Steven Levin v. United States

Summarized by:

  • Court: 9th Circuit Court of Appeals Archives
  • Area(s) of Law: Tort Law
  • Date Filed: 11-23-2011
  • Case #: 09-16362
  • Judge(s)/Court Below: Circuit Judge Tallman for the Court; Circuit Judges O'Scannlain and Smith.
  • Full Text Opinion

Section 1089(e) of the Gonzalez Act does not waive the government’s sovereign immunity for common law battery claims.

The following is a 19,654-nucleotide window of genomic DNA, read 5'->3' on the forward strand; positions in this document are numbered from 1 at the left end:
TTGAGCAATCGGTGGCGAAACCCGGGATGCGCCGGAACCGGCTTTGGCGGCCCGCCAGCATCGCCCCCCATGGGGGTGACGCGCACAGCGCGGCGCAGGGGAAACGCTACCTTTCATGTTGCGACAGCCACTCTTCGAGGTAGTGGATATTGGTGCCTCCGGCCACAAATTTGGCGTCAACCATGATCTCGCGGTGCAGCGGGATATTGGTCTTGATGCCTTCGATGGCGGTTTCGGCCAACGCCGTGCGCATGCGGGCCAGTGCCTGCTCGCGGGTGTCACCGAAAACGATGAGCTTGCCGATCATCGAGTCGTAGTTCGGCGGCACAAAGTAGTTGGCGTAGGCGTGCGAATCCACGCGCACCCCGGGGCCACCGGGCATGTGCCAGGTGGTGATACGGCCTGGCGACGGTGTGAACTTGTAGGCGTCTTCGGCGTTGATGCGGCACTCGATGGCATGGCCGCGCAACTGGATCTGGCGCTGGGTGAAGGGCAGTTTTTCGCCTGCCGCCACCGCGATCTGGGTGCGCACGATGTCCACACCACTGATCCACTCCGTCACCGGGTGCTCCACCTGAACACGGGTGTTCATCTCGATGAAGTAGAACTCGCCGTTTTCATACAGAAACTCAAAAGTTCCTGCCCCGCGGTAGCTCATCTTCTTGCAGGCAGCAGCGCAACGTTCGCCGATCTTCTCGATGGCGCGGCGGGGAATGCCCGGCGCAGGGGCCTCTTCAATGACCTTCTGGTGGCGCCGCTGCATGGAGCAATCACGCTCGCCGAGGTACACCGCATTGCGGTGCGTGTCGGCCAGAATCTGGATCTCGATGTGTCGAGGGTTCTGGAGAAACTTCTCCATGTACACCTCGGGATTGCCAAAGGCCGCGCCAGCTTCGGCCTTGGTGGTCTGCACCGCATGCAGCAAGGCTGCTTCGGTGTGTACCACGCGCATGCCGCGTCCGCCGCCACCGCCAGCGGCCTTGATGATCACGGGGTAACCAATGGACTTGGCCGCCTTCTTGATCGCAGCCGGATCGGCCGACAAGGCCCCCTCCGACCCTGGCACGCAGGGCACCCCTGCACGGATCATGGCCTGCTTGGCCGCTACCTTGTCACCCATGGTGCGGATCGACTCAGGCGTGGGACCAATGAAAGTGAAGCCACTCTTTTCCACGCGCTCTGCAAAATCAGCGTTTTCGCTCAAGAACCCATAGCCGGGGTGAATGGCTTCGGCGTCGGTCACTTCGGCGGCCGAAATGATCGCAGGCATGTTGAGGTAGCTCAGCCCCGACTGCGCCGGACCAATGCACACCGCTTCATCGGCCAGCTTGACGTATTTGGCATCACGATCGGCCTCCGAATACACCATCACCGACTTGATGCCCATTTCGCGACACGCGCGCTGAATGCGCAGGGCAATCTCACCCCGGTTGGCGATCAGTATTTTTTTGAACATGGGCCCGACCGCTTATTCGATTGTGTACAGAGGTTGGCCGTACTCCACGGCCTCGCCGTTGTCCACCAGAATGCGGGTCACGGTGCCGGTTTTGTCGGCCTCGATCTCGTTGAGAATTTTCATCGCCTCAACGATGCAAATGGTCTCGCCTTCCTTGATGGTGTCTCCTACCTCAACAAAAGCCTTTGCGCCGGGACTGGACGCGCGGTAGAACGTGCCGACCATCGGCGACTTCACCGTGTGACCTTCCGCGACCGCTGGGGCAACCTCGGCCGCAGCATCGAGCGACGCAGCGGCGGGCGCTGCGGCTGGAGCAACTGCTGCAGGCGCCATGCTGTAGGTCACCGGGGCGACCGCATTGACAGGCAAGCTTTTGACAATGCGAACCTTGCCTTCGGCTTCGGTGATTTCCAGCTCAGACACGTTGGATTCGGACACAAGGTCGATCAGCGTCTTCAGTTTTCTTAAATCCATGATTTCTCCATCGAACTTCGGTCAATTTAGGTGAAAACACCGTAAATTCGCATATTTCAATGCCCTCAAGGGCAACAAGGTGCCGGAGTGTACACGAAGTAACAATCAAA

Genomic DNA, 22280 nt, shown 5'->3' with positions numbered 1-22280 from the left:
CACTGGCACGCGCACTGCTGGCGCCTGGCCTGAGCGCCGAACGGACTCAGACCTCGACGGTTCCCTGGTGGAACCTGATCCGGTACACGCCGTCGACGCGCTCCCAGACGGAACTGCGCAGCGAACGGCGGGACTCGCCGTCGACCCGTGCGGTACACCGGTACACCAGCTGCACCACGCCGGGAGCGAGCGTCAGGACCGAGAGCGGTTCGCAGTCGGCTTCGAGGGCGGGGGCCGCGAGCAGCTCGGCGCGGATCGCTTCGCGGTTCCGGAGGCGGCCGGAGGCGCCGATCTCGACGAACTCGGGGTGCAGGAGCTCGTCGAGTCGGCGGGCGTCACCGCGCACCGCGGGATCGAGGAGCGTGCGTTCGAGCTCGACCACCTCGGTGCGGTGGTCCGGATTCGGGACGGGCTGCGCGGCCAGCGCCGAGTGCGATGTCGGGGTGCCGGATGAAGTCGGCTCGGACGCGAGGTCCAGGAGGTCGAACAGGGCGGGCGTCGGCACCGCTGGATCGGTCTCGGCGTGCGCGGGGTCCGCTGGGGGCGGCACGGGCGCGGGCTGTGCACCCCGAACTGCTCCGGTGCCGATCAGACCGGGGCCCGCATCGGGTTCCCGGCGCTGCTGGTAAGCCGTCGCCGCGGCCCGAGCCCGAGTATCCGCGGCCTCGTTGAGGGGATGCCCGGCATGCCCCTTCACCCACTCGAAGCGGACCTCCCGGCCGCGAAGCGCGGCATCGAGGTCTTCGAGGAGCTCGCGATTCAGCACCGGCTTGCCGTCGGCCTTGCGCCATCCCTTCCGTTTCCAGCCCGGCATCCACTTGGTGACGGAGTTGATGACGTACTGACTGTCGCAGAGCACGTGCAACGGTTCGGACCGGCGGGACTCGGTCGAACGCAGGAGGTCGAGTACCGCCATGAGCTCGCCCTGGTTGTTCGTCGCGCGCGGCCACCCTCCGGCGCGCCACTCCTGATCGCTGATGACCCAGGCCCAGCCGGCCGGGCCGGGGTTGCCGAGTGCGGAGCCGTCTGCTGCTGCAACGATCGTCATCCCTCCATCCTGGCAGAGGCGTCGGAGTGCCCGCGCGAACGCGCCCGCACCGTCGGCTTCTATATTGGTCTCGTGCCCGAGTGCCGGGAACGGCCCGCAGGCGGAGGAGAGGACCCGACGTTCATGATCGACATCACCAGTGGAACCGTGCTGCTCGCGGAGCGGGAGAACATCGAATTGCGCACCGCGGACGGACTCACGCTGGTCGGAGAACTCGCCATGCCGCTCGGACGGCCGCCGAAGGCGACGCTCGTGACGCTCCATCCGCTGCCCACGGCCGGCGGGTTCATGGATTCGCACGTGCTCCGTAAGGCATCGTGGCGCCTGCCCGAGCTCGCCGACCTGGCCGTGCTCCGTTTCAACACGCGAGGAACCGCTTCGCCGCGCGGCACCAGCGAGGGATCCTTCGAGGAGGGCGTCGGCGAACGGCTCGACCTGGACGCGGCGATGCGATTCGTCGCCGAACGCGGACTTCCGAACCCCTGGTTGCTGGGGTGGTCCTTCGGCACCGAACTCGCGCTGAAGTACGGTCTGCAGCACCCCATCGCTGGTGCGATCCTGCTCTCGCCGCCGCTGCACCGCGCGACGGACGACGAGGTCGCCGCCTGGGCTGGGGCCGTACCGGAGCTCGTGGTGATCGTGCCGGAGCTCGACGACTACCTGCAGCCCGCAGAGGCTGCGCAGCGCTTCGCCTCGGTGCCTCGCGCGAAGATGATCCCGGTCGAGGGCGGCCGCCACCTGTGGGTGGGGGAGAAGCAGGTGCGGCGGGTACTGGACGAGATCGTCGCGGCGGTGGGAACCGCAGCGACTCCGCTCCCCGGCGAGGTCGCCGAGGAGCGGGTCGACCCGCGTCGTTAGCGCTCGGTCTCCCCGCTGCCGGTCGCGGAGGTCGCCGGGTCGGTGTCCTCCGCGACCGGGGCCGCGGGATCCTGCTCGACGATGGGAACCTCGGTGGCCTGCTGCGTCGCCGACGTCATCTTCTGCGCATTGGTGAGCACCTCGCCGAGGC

Levin brought suit against the United States for negligent medical malpractice and battery after suffering complications following an eye surgery at the Ophthalmology Department of the U.S. Naval Hospital on Guam. The district court granted the United States’s motion to dismiss the battery claim for lack of subject-matter jurisdiction, on the grounds that the Federal Tort Claims Act (FTCA) expressly preserves sovereign immunity against battery claims. Levin appealed the dismissal, arguing that the district court has jurisdiction based on both the FTCA and the Gonzalez Act. According to Levin, § 1089(e) of the Gonzalez Act waives the FTCA’s preservation of sovereign immunity. Subsection (e) states: “For purposes of this section, the [FTCA’s preservation of immunity against battery claims] shall not apply to any cause of action arising out of a negligent or wrongful act or omission in the performance” of medical functions. While acknowledging the viability of Levin’s reading, the Ninth Circuit disagreed and found that the district court properly dismissed the battery claim for lack of subject-matter jurisdiction. In considering the provision’s plain language and legislative purpose, the Court read § 1089(e) “not as a waiver of sovereign immunity for battery claims brought against the United States, but as an expression of personal immunity from battery claims brought against military personnel.” The Court found this consistent with the Gonzalez Act’s primary purpose of “protect[ing] military medical personnel from malpractice liability.” Moreover, Levin’s reading of subsection (e) runs contrary to the well-established rule that waivers of sovereign immunity “must be unequivocally expressed,” as the Gonzalez Act makes no mention of such a waiver. AFFIRMED.

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